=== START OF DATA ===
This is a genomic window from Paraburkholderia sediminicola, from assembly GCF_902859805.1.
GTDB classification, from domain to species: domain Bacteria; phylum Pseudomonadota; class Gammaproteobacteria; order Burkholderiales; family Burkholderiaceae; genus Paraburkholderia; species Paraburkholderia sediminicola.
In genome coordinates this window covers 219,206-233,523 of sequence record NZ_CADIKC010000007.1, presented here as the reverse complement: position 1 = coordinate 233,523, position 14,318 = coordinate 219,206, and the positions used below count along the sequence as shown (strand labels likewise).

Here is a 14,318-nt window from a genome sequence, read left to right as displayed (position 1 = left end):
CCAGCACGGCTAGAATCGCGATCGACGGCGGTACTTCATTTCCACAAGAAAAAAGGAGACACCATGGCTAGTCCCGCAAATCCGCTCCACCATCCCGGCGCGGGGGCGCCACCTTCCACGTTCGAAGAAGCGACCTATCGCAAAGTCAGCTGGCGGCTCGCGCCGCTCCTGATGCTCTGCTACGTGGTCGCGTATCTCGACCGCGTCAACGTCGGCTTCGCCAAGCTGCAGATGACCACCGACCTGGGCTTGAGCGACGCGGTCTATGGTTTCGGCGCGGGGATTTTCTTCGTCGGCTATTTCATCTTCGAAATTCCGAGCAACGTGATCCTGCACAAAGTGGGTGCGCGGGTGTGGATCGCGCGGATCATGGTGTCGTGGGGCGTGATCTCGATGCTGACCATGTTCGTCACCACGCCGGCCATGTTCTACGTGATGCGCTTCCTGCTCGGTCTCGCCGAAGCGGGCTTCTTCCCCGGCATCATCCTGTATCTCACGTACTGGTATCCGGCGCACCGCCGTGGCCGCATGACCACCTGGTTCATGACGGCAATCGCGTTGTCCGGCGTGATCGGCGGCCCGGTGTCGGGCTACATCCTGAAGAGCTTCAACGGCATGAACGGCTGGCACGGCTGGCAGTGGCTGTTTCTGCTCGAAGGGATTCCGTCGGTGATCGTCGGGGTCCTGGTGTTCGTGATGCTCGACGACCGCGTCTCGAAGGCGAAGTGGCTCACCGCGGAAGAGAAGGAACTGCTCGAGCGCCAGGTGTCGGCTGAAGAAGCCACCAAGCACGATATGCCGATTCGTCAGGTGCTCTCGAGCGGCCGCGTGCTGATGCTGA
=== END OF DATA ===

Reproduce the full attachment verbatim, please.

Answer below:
This is a genomic window from Paraburkholderia sediminicola, from assembly GCF_902859805.1.
GTDB classification, from domain to species: domain Bacteria; phylum Pseudomonadota; class Gammaproteobacteria; order Burkholderiales; family Burkholderiaceae; genus Paraburkholderia; species Paraburkholderia sediminicola.
In genome coordinates this window covers 219,206-233,523 of sequence record NZ_CADIKC010000007.1, presented here as the reverse complement: position 1 = coordinate 233,523, position 14,318 = coordinate 219,206, and the positions used below count along the sequence as shown (strand labels likewise).

Here is a 14,318-nt window from a genome sequence, read left to right as displayed (position 1 = left end):
CCAGCACGGCTAGAATCGCGATCGACGGCGGTACTTCATTTCCACAAGAAAAAAGGAGACACCATGGCTAGTCCCGCAAATCCGCTCCACCATCCCGGCGCGGGGGCGCCACCTTCCACGTTCGAAGAAGCGACCTATCGCAAAGTCAGCTGGCGGCTCGCGCCGCTCCTGATGCTCTGCTACGTGGTCGCGTATCTCGACCGCGTCAACGTCGGCTTCGCCAAGCTGCAGATGACCACCGACCTGGGCTTGAGCGACGCGGTCTATGGTTTCGGCGCGGGGATTTTCTTCGTCGGCTATTTCATCTTCGAAATTCCGAGCAACGTGATCCTGCACAAAGTGGGTGCGCGGGTGTGGATCGCGCGGATCATGGTGTCGTGGGGCGTGATCTCGATGCTGACCATGTTCGTCACCACGCCGGCCATGTTCTACGTGATGCGCTTCCTGCTCGGTCTCGCCGAAGCGGGCTTCTTCCCCGGCATCATCCTGTATCTCACGTACTGGTATCCGGCGCACCGCCGTGGCCGCATGACCACCTGGTTCATGACGGCAATCGCGTTGTCCGGCGTGATCGGCGGCCCGGTGTCGGGCTACATCCTGAAGAGCTTCAACGGCATGAACGGCTGGCACGGCTGGCAGTGGCTGTTTCTGCTCGAAGGGATTCCGTCGGTGATCGTCGGGGTCCTGGTGTTCGTGATGCTCGACGACCGCGTCTCGAAGGCGAAGTGGCTCACCGCGGAAGAGAAGGAACTGCTCGAGCGCCAGGTGTCGGCTGAAGAAGCCACCAAGCACGATATGCCGATTCGTCAGGTGCTCTCGAGCGGCCGCGTGCTGATGCTGA